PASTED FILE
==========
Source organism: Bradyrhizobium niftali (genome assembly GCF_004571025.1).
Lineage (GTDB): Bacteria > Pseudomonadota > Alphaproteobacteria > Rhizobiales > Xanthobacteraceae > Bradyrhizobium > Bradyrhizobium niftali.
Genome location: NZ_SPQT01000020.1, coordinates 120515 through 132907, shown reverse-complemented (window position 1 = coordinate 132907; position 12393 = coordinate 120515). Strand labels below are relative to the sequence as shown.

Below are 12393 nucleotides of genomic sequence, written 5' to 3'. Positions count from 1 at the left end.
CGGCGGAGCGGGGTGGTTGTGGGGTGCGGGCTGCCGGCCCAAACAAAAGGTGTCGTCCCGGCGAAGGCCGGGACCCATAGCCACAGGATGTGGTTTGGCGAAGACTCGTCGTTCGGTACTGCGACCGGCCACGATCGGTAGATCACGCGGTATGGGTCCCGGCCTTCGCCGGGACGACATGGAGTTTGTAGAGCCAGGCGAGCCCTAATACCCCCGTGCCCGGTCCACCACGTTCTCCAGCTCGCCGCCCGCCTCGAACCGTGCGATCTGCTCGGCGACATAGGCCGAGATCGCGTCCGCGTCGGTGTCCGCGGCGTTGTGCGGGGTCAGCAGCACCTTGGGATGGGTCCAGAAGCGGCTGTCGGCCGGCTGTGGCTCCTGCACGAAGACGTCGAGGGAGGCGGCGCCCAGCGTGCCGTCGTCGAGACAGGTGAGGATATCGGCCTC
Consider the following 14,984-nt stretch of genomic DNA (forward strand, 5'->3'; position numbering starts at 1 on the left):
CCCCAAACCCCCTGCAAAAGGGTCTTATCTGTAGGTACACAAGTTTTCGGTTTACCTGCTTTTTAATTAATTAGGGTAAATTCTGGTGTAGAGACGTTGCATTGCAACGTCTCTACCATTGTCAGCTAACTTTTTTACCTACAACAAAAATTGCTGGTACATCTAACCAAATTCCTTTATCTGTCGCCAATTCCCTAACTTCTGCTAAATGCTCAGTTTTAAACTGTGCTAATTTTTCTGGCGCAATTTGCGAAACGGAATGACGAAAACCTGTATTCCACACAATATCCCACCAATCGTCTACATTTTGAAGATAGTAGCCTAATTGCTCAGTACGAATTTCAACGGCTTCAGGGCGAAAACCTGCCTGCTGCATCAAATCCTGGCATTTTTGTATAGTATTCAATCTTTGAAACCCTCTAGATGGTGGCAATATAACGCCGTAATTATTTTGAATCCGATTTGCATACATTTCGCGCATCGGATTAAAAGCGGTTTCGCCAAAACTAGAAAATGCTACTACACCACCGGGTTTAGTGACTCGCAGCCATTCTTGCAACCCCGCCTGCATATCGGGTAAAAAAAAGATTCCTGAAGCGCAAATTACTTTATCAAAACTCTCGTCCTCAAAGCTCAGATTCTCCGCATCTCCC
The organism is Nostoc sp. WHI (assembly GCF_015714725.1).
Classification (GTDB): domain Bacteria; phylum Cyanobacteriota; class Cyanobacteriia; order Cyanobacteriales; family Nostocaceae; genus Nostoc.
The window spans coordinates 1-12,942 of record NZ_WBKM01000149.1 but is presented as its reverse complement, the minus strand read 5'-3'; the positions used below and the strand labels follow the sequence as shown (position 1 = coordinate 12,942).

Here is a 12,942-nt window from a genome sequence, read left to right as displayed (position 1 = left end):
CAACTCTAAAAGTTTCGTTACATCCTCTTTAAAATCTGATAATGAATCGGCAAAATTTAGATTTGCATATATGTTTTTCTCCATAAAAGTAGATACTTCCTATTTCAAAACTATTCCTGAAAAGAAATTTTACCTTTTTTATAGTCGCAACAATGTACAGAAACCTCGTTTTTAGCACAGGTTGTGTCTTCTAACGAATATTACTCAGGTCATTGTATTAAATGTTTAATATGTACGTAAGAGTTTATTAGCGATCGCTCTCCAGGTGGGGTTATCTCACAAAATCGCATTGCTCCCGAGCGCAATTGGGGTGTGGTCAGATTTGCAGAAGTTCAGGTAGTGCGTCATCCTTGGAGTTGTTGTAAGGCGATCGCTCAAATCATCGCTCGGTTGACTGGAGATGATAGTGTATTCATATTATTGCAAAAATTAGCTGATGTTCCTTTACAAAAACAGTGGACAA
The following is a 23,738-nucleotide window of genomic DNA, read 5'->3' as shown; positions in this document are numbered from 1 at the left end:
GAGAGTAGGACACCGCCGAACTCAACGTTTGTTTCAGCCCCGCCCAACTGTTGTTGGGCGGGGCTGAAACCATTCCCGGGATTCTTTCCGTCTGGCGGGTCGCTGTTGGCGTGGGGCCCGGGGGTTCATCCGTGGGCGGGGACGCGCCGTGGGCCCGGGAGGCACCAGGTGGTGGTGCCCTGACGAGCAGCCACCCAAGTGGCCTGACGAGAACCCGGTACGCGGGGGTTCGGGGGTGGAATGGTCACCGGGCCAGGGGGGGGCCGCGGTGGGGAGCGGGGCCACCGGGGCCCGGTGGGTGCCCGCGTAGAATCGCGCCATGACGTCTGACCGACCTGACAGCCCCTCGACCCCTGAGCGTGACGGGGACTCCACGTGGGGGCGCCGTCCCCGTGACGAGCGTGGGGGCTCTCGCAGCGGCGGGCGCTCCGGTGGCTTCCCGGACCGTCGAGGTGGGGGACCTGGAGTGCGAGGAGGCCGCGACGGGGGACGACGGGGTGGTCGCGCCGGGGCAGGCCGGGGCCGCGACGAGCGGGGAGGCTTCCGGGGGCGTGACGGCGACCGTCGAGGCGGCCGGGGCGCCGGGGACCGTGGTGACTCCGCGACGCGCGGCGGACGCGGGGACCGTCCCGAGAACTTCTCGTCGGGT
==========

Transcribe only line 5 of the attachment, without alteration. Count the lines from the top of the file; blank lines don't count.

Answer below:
CGGCGGAGCGGGGTGGTTGTGGGGTGCGGGCTGCCGGCCCAAACAAAAGGTGTCGTCCCGGCGAAGGCCGGGACCCATAGCCACAGGATGTGGTTTGGCGAAGACTCGTCGTTCGGTACTGCGACCGGCCACGATCGGTAGATCACGCGGTATGGGTCCCGGCCTTCGCCGGGACGACATGGAGTTTGTAGAGCCAGGCGAGCCCTAATACCCCCGTGCCCGGTCCACCACGTTCTCCAGCTCGCCGCCCGCCTCGAACCGTGCGATCTGCTCGGCGACATAGGCCGAGATCGCGTCCGCGTCGGTGTCCGCGGCGTTGTGCGGGGTCAGCAGCACCTTGGGATGGGTCCAGAAGCGGCTGTCGGCCGGCTGTGGCTCCTGCACGAAGACGTCGAGGGAGGCGGCGCCCAGCGTGCCGTCGTCGAGACAGGTGAGGATATCGGCCTC